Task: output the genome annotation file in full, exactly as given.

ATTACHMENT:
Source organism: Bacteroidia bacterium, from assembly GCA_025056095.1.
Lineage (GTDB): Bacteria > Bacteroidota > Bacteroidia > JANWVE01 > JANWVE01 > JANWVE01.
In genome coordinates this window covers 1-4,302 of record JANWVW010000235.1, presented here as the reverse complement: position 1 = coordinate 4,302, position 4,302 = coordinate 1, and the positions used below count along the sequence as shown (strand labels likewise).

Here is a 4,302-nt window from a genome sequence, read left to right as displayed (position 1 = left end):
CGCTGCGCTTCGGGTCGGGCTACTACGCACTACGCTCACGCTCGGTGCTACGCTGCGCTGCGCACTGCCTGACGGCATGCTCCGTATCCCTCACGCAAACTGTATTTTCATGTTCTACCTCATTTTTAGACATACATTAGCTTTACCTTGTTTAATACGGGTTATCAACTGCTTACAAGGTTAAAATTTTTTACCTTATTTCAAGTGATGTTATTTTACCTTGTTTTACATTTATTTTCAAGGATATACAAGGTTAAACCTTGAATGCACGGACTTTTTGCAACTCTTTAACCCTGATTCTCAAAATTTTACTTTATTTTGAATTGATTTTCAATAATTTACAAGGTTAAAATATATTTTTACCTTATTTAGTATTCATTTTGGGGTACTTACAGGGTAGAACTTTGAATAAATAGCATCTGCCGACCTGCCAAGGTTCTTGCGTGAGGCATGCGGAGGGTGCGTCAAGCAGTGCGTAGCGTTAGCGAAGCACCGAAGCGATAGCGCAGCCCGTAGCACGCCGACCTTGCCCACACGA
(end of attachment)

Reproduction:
Source organism: Bacteroidia bacterium, from assembly GCA_025056095.1.
Lineage (GTDB): Bacteria > Bacteroidota > Bacteroidia > JANWVE01 > JANWVE01 > JANWVE01.
In genome coordinates this window covers 1-4,302 of record JANWVW010000235.1, presented here as the reverse complement: position 1 = coordinate 4,302, position 4,302 = coordinate 1, and the positions used below count along the sequence as shown (strand labels likewise).

Here is a 4,302-nt window from a genome sequence, read left to right as displayed (position 1 = left end):
CGCTGCGCTTCGGGTCGGGCTACTACGCACTACGCTCACGCTCGGTGCTACGCTGCGCTGCGCACTGCCTGACGGCATGCTCCGTATCCCTCACGCAAACTGTATTTTCATGTTCTACCTCATTTTTAGACATACATTAGCTTTACCTTGTTTAATACGGGTTATCAACTGCTTACAAGGTTAAAATTTTTTACCTTATTTCAAGTGATGTTATTTTACCTTGTTTTACATTTATTTTCAAGGATATACAAGGTTAAACCTTGAATGCACGGACTTTTTGCAACTCTTTAACCCTGATTCTCAAAATTTTACTTTATTTTGAATTGATTTTCAATAATTTACAAGGTTAAAATATATTTTTACCTTATTTAGTATTCATTTTGGGGTACTTACAGGGTAGAACTTTGAATAAATAGCATCTGCCGACCTGCCAAGGTTCTTGCGTGAGGCATGCGGAGGGTGCGTCAAGCAGTGCGTAGCGTTAGCGAAGCACCGAAGCGATAGCGCAGCCCGTAGCACGCCGACCTTGCCCACACGA